July Lunch and Learn Discussion

A forum for researchers and policymakers to translate primary care evidence into action

PCC Journal Club July 22, 2021

Lunch and Learn (Formerly Journal Club) Meeting Highlights
Thursday, July 22, 2021
1:00 PM – 2:00 PM ET

The Journal Club hosted two primary care researchers, Dr. Sanjay Basu, Director of Research at the Harvard Center for Primary Care, and Dr. Eugene Rich, Senior Fellow at Mathematica, who presented their papers, Association of Primary Care Physician Supply With Population Mortality in the United States, 2005-2015 and Primary Care Practices Providing a Broader Range of Services Have Lower Medicare Expenditures and Emergency Department Utilization.

Dr. Irene Dankwa-Mullan and Dr. Jack Westfall facilitated the group’s questions and a discussion about policy implications which focused on the importance of paying primary care differently, strengthening the primary care physician workforce, and expanding the range of services delivered by primary care practices to better meet patients’ essential physical and common mental health needs.

Summary of Discussion Highlights:

  • Finance whole-person care:
    • Do not pay only for utilization but pay for wraparound services through a chronic-care model.
    • Pay for outcomes on a risk-adjusted basis where the risk calculator is invisible to the clinician.
  • Strengthen the medical education pipeline:
    • Medical schools are graduating fewer primary care clinicians.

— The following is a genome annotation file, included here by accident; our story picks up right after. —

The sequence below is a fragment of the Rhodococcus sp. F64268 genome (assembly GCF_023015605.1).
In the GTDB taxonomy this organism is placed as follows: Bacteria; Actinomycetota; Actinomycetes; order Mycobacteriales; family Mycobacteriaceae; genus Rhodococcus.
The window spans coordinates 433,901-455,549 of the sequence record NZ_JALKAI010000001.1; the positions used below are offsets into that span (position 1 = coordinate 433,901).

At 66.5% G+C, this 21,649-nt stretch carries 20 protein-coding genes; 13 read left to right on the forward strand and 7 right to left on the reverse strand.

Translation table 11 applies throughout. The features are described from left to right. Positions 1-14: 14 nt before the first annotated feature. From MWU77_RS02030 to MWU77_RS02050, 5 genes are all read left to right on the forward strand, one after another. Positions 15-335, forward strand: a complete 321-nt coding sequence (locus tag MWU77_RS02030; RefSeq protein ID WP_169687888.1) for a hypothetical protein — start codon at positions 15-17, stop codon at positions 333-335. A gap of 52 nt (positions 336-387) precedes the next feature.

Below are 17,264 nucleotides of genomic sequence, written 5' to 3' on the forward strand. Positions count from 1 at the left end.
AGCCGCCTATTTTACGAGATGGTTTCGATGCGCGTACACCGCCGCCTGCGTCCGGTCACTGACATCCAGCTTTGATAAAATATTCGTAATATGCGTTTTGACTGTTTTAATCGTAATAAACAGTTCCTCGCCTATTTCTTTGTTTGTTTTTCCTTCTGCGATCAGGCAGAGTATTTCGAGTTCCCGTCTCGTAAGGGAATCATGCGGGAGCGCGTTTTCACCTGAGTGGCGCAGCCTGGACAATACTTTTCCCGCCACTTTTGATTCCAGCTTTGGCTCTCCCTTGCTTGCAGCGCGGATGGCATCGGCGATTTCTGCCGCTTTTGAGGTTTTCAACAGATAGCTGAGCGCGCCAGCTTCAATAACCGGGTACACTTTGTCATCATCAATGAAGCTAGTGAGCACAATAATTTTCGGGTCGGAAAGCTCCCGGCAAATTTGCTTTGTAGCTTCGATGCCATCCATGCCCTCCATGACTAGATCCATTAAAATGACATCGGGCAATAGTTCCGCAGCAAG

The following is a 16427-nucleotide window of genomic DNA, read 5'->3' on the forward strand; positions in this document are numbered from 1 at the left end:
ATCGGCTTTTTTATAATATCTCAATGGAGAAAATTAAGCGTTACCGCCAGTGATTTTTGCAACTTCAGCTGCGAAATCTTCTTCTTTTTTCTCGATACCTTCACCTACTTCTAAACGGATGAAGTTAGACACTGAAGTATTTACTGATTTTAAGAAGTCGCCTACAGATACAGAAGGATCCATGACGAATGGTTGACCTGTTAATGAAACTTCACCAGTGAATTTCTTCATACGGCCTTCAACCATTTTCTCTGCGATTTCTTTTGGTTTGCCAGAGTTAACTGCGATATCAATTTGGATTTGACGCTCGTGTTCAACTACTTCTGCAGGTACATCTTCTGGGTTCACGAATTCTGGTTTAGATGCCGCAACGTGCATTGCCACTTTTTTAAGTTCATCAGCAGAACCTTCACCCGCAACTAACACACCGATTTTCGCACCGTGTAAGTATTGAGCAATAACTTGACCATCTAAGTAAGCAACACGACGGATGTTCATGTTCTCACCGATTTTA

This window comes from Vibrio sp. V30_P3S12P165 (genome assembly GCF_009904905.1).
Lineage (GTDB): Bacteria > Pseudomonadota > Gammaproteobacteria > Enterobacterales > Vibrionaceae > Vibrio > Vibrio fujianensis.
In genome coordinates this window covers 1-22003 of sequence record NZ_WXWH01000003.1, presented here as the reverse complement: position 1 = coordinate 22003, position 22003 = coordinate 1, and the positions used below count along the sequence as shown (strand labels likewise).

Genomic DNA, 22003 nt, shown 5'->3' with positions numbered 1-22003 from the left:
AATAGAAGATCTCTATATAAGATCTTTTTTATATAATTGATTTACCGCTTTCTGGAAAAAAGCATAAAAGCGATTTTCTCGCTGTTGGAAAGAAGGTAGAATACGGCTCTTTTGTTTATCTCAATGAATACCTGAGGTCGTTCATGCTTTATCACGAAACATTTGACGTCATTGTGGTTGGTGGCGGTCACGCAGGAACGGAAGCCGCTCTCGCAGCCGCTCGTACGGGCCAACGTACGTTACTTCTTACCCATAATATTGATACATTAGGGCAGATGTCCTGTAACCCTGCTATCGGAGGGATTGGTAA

• Identify medical education, residency and post-residency incentives that improve the rate of primary care specialization among students.
  • Expand team-based care:
    • Utilize the full range of the primary care workforce including mobile pharmacists, mobile health workers, social workers, and so on, allowing each profession to work at the top of their license.
    • Conduct more research on the range of services provided in practices that include NPs and PAs.
  • Integrate behavioral health and primary care:
    • When practices provide a broader range of services (including counseling), their Medicare beneficiaries subsequently experience fewer ED visits and lower total spending.
    • Include team members who have behavioral health skills and take advantage of existing primary care physician competencies.
      • E.g., family medicine has historically included training in basic mental health counseling and cognitive behavioral therapy.
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